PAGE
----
said information gathering step also using said parameters to enable the use of said programmable subchannel to determine if said I/O item is a dynamic switch or a control unit.
8. The method of claim 3, wherein said I/O items honor a Sense ID command independent of any type of I/O item.
9. The method of claim 3, wherein said programmable subchannel is programmed, and I/O commands are issued to each I/O item to determine presence and characteristics of each I/O item.
10. The method of claim 2, wherein said unique identifier provided by each of said I/O items
provides information about a node at which point said I/O item is attached to each of said channel paths;
said unique identifier identifying said node by the use of a plurality of node descriptors (NDs), a plurality of associated node qualifiers (NQs), a plurality of node-element descriptors (NEDs), and a plurality of associated node qualifiers (NEQs); and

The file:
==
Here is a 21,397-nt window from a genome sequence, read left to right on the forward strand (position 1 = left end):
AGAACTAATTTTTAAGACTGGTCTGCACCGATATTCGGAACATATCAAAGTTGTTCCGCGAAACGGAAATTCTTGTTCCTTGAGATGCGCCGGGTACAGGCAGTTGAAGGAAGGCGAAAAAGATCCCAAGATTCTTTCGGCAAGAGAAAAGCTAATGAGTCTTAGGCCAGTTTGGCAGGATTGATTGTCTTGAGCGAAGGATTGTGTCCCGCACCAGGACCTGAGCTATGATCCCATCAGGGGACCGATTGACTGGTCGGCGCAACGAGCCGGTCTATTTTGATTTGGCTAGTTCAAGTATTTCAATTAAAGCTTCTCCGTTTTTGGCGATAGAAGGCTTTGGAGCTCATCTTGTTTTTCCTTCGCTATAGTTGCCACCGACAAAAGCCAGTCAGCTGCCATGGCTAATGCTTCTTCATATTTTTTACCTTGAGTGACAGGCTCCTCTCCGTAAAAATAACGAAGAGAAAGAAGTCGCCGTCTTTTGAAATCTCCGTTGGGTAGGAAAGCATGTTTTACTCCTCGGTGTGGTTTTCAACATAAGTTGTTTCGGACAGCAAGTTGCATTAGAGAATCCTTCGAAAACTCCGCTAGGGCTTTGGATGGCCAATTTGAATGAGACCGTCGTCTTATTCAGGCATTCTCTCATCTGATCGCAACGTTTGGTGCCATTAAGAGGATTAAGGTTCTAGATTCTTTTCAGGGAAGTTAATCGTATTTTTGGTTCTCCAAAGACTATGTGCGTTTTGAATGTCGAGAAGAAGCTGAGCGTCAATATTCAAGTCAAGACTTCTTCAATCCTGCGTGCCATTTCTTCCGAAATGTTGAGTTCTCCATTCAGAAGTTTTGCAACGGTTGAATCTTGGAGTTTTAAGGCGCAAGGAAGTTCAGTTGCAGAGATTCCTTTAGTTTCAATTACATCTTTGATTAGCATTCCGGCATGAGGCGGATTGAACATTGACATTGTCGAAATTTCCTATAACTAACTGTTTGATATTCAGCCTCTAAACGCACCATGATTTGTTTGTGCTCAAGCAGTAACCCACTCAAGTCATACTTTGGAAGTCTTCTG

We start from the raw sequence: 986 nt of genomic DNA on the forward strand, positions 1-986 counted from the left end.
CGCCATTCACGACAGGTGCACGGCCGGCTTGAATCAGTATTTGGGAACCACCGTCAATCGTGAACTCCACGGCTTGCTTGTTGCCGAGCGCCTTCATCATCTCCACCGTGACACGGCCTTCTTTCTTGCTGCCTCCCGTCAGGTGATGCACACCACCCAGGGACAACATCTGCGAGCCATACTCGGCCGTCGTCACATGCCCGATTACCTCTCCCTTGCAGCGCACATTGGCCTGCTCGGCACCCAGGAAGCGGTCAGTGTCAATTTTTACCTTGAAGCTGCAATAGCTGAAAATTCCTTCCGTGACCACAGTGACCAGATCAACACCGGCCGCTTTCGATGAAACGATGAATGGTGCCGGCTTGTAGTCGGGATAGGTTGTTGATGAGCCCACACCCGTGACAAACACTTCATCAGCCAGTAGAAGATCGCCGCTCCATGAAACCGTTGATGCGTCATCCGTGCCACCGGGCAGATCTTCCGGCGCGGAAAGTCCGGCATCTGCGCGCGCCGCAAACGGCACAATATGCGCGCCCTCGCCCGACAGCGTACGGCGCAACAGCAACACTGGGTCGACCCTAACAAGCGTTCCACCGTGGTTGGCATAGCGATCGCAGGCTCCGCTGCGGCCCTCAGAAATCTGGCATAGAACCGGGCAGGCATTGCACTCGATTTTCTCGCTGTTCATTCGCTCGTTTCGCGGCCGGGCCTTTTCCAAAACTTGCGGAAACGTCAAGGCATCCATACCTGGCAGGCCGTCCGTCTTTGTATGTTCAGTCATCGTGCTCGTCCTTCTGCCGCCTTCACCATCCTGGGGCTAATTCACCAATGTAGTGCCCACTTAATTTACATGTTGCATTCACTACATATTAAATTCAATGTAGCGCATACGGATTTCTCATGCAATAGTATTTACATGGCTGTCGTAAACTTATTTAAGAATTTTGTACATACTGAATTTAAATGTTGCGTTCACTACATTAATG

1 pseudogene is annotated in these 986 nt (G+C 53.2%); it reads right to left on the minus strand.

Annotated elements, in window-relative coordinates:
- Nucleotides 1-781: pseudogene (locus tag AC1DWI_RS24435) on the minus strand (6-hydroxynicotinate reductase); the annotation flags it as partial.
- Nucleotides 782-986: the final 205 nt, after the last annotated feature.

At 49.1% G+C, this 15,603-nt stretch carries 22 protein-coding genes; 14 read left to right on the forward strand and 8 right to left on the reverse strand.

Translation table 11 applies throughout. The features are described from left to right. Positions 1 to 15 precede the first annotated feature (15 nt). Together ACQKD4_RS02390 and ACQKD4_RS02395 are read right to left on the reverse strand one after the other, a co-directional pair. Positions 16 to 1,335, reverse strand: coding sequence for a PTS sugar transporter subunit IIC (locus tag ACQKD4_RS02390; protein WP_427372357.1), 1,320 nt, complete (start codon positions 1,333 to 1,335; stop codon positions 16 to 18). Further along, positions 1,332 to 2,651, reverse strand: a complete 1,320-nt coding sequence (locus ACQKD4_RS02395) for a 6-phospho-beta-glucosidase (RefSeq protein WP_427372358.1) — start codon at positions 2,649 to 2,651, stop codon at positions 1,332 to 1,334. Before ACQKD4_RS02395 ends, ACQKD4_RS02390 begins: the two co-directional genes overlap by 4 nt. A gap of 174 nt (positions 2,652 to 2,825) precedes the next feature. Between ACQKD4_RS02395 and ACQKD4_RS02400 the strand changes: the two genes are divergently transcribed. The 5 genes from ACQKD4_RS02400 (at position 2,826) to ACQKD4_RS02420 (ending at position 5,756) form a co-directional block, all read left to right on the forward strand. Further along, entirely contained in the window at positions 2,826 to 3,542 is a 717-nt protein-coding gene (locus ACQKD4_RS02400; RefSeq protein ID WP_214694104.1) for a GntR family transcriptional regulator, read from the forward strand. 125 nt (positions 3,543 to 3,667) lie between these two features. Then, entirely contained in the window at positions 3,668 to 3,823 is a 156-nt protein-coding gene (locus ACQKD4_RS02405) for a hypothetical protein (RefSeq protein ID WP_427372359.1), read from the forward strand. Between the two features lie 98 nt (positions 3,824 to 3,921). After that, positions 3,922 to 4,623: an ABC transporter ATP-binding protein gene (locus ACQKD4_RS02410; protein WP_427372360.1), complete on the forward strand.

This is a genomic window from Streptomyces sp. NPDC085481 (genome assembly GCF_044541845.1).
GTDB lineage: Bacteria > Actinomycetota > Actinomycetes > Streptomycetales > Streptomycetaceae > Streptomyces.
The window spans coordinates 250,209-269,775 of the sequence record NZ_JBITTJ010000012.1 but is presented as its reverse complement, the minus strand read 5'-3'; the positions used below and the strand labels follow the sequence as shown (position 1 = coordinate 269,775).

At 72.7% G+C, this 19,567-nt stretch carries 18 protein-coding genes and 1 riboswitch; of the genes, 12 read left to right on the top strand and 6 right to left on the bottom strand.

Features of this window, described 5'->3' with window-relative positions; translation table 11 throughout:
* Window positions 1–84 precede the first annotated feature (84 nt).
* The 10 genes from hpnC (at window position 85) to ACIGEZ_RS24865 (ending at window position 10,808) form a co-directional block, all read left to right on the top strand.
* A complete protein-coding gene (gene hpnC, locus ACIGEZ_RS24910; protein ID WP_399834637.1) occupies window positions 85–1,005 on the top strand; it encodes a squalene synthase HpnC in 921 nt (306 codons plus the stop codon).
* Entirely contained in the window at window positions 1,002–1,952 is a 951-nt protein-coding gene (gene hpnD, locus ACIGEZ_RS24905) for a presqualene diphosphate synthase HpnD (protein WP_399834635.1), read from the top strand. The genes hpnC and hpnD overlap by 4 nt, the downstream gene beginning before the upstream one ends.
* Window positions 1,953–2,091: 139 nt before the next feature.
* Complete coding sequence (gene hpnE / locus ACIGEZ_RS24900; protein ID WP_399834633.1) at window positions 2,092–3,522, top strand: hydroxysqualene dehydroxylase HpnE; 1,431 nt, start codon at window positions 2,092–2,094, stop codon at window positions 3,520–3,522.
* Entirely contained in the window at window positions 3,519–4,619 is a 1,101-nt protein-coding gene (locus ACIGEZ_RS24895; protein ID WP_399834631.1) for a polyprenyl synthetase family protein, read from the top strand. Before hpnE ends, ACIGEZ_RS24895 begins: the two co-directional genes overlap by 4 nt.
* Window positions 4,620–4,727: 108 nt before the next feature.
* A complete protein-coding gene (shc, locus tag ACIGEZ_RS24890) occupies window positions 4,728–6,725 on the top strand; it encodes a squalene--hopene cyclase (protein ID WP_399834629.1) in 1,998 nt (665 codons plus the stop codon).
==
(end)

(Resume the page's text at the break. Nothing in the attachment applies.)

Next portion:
said self-description information being retrieved by a plurality of commands to read said configuration data, set a plurality of interface identifiers, and read and store a node identifier.
11. In a computer system with a central electronics complex (CEC), a plurality of subchannels and a plurality of connected I/O items, a programmable subchannel initially having no fixed I/O configuration definition, said programmable subchannel being capable of containing parameters and being independent of an I/O configuration program (IOCP), said programmable subchannel further comprising:
a storage location for storing configuration information about a plurality of I/O items;